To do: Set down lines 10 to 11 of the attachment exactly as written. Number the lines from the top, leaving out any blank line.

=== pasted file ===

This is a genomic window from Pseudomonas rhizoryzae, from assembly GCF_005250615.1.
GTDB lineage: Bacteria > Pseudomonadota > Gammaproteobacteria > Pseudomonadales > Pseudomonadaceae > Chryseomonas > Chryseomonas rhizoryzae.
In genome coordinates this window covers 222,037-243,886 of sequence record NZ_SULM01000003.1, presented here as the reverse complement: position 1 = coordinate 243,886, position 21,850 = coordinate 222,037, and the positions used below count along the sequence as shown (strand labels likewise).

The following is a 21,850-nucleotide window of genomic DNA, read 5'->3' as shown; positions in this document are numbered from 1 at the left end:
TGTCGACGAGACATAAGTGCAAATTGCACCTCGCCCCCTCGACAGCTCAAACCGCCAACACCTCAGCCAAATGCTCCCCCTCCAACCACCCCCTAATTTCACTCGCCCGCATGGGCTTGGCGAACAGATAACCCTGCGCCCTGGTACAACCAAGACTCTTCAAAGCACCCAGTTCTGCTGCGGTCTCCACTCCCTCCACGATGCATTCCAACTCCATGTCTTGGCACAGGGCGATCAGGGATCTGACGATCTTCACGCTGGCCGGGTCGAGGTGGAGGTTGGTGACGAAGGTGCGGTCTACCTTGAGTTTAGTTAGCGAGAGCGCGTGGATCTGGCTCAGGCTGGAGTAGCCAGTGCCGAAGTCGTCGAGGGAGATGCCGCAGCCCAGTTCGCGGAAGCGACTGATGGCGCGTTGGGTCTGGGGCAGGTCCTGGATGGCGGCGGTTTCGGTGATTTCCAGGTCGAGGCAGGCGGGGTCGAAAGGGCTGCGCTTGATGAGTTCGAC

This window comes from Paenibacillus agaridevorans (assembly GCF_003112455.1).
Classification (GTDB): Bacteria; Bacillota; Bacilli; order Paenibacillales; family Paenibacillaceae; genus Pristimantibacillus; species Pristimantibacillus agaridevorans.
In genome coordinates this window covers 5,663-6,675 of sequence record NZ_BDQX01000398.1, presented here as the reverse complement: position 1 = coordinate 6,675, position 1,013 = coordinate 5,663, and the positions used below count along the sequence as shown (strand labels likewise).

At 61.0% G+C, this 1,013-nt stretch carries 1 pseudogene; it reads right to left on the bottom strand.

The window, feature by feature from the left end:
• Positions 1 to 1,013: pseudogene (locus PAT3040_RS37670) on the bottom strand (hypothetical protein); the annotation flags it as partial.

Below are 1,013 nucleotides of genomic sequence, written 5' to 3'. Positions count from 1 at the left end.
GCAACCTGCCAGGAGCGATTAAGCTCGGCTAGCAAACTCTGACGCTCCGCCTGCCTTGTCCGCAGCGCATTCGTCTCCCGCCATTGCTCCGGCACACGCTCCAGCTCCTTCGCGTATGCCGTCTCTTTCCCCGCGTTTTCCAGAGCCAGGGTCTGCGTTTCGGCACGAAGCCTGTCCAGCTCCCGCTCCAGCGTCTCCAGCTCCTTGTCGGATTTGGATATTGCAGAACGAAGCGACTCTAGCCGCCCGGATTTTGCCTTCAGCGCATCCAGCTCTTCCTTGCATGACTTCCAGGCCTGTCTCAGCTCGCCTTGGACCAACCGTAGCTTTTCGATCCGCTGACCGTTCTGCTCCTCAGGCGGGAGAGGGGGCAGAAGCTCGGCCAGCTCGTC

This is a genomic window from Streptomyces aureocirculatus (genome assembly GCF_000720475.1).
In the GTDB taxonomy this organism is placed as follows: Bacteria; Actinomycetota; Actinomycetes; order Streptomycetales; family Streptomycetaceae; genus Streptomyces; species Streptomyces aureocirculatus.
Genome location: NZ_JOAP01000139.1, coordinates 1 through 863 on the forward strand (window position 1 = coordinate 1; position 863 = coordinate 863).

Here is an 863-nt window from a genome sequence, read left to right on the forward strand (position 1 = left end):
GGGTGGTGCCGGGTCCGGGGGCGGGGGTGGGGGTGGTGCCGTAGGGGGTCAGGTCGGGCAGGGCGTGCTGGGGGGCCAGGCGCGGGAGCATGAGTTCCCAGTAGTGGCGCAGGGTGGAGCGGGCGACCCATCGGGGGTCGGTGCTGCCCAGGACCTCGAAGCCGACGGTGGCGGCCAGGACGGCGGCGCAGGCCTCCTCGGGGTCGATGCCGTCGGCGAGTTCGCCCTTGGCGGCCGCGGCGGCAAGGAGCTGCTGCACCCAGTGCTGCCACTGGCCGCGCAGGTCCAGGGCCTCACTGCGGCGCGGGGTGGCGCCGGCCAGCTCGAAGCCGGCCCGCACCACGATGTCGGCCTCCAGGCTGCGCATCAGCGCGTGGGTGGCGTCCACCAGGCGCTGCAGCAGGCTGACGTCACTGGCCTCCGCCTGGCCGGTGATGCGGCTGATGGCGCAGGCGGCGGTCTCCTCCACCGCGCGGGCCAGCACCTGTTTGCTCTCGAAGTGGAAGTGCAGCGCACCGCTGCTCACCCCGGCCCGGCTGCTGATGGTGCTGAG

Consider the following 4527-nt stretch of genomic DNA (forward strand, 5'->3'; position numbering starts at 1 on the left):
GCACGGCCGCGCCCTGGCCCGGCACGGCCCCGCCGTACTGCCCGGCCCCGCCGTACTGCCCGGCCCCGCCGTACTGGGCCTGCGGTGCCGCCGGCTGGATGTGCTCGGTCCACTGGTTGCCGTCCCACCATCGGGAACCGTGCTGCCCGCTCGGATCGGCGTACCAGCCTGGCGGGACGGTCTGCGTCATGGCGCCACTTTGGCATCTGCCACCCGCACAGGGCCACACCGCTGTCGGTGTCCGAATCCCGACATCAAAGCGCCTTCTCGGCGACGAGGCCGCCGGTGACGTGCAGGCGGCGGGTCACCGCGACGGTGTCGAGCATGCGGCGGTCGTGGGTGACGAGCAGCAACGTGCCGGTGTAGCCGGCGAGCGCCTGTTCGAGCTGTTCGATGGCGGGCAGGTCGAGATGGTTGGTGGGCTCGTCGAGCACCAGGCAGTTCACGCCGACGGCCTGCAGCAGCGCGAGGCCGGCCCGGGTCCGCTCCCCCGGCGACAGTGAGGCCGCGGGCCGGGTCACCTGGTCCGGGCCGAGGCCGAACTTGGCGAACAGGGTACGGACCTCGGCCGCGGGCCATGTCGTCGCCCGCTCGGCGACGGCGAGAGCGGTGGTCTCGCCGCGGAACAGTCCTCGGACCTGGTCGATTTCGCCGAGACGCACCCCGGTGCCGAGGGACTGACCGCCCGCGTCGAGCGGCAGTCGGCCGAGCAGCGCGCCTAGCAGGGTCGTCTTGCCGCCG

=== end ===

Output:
The window, feature by feature from the left end:
• Positions 1 to 1,013: pseudogene (locus PAT3040_RS37670) on the bottom strand (hypothetical protein); the annotation flags it as partial.